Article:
Seafood recipes from a master in the kitchen

Todd’s seafood stew is a meaty blend of Louisiana’s coastal offerings.
Todd’s seafood stew is a meaty blend of Louisiana’s coastal offerings.

Todd Masson is known for many things. For 18 years, the journalist was editor of this very magazine. After that he was the outdoors writer for the New Orleans Times-Picayune.

Now he is “Marsh Man Masson,” the YouTube hero who spends time chasing down and videoing denizens of the marsh — critters like speckled trout, redfish, blue crabs, bass and shrimp. All of his adventures are chronicled on his own channel.

Almost everyone that fishes in Southeast Louisiana has heard his name — but never for cooking. He estimates he cooks 99 percent of the meals that wife Brandi, son Joel and he eat at home. But it wasn’t always that way.

The trained journalist turned professional videographer spends time in the kitchen every day cooking full meals.
The trained journalist turned professional videographer spends time in the kitchen every day cooking full meals.

“I cooked zero — nothing ever when I married Brandi. It started when Joel became extremely interested in cooking.“

“I would watch cooking shows on TV 24-7,” interjected Joel, with some exaggeration.

“So I began to pick up things by osmosis,” Todd continued. “I tried new things. I love good food….”

“And he hates fast food,” Joel said, finishing the sentence. The 19-year-old now serves as his father’s chief taste-tester.

Ironically, Joel has for the present time quit cooking, mainly to concentrate on fishing — and writing.

He also is a regular contributor to Louisiana Sportsman, with monthly fishing reports and three or four feature stories appearing annually.

Todd’s flexible schedule offers him ample cooking opportunities, so Brandi typically comes home from work to a warm meal every evening.

“I cook more seafood than anything else, probably 75 percent of the time,” he said. “I’m a big fan of the Louisiana Seafood Bible cookbook series, especially the shrimp, crab and crawfish volumes.

“It is instantly gratifying when people rant and rave about your cooking.”

Seafood Stew

Todd always squeezes any excess moisture from bagged, frozen crawfish tail meat with his hands before using it.
Todd always squeezes any excess moisture from bagged, frozen crawfish tail meat with his hands before using it.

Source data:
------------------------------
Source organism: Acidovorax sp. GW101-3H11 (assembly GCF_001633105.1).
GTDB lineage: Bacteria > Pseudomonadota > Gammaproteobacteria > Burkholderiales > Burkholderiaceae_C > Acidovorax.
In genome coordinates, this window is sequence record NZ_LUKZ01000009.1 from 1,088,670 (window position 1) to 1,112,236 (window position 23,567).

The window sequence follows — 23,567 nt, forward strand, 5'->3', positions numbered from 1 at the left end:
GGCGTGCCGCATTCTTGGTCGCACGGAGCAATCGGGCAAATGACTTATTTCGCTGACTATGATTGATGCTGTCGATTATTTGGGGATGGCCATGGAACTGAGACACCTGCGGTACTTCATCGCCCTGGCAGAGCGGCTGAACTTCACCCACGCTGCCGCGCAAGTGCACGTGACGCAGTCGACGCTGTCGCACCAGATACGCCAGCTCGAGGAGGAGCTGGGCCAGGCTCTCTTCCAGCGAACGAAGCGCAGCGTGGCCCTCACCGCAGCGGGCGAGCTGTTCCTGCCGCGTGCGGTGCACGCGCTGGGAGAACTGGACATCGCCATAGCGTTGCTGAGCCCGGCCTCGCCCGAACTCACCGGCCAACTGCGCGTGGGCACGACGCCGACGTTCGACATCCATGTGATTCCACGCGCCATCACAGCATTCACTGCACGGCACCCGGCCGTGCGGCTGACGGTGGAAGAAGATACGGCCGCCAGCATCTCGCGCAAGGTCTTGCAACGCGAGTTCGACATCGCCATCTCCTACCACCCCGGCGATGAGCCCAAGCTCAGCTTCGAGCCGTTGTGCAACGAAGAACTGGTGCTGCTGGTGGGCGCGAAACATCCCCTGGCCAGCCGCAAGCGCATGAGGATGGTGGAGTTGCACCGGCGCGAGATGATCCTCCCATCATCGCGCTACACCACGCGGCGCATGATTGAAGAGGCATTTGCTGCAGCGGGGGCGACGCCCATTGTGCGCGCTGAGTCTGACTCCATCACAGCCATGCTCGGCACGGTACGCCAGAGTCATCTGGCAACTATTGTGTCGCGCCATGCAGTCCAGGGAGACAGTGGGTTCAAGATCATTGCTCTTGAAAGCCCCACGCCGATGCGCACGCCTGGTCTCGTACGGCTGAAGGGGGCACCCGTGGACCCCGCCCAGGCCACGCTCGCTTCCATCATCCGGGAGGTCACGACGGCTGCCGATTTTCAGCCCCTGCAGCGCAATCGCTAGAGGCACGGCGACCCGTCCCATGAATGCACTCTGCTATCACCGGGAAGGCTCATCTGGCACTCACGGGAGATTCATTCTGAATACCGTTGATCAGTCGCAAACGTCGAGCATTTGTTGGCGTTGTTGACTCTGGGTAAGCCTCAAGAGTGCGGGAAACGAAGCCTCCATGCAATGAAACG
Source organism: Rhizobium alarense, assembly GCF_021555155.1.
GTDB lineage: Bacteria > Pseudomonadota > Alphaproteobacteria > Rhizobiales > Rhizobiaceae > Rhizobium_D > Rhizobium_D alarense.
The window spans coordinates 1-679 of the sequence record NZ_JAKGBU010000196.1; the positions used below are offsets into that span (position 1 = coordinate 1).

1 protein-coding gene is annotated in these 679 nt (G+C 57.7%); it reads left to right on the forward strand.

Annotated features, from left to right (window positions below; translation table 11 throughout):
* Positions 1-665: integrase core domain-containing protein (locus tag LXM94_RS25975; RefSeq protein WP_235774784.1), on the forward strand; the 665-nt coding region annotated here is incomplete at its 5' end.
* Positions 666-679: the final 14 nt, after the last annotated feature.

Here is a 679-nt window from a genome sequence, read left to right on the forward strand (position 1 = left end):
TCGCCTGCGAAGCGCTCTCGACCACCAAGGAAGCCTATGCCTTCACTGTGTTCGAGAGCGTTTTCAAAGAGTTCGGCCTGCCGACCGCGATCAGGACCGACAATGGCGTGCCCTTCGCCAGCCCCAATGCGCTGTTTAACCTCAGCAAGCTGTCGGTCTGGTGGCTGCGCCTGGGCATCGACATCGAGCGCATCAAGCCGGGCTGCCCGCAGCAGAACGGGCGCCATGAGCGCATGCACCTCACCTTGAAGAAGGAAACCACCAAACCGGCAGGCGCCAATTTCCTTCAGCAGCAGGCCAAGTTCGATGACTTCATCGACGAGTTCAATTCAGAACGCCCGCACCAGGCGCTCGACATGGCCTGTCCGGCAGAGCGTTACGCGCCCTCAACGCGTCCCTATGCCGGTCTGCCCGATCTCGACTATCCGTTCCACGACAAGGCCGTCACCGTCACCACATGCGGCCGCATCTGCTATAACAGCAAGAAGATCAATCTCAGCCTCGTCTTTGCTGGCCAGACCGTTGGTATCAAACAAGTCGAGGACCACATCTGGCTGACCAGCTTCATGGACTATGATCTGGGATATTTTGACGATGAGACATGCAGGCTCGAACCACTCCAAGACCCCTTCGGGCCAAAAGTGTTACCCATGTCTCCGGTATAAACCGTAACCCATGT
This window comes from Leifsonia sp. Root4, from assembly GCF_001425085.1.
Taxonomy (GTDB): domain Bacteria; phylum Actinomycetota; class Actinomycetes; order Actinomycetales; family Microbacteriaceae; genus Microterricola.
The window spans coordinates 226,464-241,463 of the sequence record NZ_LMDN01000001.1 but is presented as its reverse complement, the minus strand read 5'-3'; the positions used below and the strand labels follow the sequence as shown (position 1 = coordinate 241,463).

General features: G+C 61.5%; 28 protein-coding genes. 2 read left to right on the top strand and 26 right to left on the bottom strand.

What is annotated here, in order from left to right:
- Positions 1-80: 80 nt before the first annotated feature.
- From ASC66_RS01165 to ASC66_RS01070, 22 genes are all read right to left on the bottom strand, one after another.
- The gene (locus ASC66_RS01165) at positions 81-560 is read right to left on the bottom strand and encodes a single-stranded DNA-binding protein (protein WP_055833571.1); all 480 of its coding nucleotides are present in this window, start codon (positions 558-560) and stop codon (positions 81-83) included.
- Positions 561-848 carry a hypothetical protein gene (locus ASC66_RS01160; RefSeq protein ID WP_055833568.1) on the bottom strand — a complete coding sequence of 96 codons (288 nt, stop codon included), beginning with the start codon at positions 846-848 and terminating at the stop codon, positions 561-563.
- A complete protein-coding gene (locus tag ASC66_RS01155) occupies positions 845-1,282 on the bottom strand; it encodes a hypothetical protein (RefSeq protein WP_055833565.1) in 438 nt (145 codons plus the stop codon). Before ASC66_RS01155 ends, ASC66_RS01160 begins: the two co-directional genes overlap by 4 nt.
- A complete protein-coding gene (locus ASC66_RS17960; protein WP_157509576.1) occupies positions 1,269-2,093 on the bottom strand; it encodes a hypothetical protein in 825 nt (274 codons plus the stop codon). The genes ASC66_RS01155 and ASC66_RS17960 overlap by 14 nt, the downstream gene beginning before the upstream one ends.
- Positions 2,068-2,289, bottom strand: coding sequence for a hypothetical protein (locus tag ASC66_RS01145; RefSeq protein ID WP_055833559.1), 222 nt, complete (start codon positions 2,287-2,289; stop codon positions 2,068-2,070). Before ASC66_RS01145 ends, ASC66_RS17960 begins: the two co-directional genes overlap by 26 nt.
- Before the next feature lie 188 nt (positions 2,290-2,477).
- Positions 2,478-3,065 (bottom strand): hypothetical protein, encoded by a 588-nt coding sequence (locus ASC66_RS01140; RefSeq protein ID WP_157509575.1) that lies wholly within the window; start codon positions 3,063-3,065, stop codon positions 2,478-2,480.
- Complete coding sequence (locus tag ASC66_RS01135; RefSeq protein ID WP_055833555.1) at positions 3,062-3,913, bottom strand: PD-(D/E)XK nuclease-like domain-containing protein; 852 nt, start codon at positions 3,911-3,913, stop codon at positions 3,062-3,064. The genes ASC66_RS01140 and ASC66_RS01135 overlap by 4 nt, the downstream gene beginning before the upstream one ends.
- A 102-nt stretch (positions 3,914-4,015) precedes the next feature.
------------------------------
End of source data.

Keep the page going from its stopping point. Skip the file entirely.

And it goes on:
“I think this dish evolved from crawfish étouffée, but I really don’t know,” Todd said, furrowing his brow. “The basil and bacon in it are kind of unusual additions — garlic, too.

“I used to use olive oil for my rouxs, then because everything tastes better with bacon, I began using bacon fat. I add the bacon back into the dish later. Basil entered the recipe because I grow it and I like it.

“I use basil a lot in pestos and meat sauces, what I believe Italians call ‘red gravies.’”

He has been cooking the dish for at least five years. This version used shrimp, crabmeat and crawfish tail meat, but Todd noted that the dish is good with just one or two of the “proteins,” as he called them.

This is a solid stew — it’s not a soup. You can eat it with a fork.

TIP: Flour in bacon fat browns quickly, so watch the roux closely.

INGREDIENTS:

  • 3/4 lb. Wright bacon, cut into 1-inch pieces
  • Flour in an amount equal to the bacon fat
  • 1 onion, diced
  • 2 stalks celery, chopped
  • 1/3 bell pepper, chopped
  • 11/2 tbsp. bouillon
  • 1 tsp. chopped garlic
  • 1/3 cup chopped fresh basil
  • 11/2 tbsp. creole seasoning
  • 1 lb. small peeled shrimp
  • 1 lb. peeled crawfish
  • 1 lb. crab claw meat
  • 3 bay leaves

PREPARATION: Serves 6-8.

Fry the bacon in a large pot until it’s crispy. Remove the bacon and set it aside. Add the flour to the bacon fat over high heat and stir constantly, making a medium-brown roux. Stir in the onion, celery and bell pepper, and sauté over reduced heat until tender. Add cups of water and mix well. Stir in the bouillon, garlic and basil. Add creole seasoning and return the bacon to the pot. Add shrimp, crawfish, crabmeat and bay leaves, and stir well. Simmer until desired thickness has been obtained. Serve over rice.

Todd’s Broiled Fish

At first glance the fillets appear to be floating in olive oil, but the end result is delightful.
At first glance the fillets appear to be floating in olive oil, but the end result is delightful.

This dish is one of Todd’s favorites. “We cook this all the time. It’s a staple and has been for eight or 10 years,” he said. “Everybody needs to make this dish. It’s so easy and so good.

“When you come home from a fishing trip, you’re tired, but you have plenty of fish. You’re hungry and you want to eat quickly without a whole lot of effort. This takes 10 minutes, counting prep time.

“It’s so easy, I didn’t know if it was worthy of being called a recipe. Every cook will have every ingredient on hand — absolutely.”

Todd usually makes this with speckled trout, and secondarily bass. Redfish, he claims, won’t work.

INGREDIENTS:

  • Olive oil
  • 2 lbs. speckled trout or bass fillets
  • Creole seasoning to taste
  • Butter
  • Italian bread crumbs

PREPARATION: Serves 4-6.

Todd’s broiled fish is one of the easiest recipes imaginable.
Todd’s broiled fish is one of the easiest recipes imaginable.

Move the rack to the top of your oven. Set the oven to broil/high, and preheat. Generously pour olive oil into an oven-proof dish. Place the fish fillets in the pan. If the olive oil doesn’t reach about halfway up the sides of the fish, add more. Sprinkle with creole seasoning to taste. Cut small pats of butter and place them on the top of each fillet. Top with Italian bread crumbs. Broil for nine minutes exactly: 10 minutes is too long. The fish should be golden brown. Serve on pasta.

Jerald Horst
About Jerald Horst 946 Articles
Jerald Horst is a retired Louisiana State University professor of fisheries. He is an active writer, book author and outdoorsman.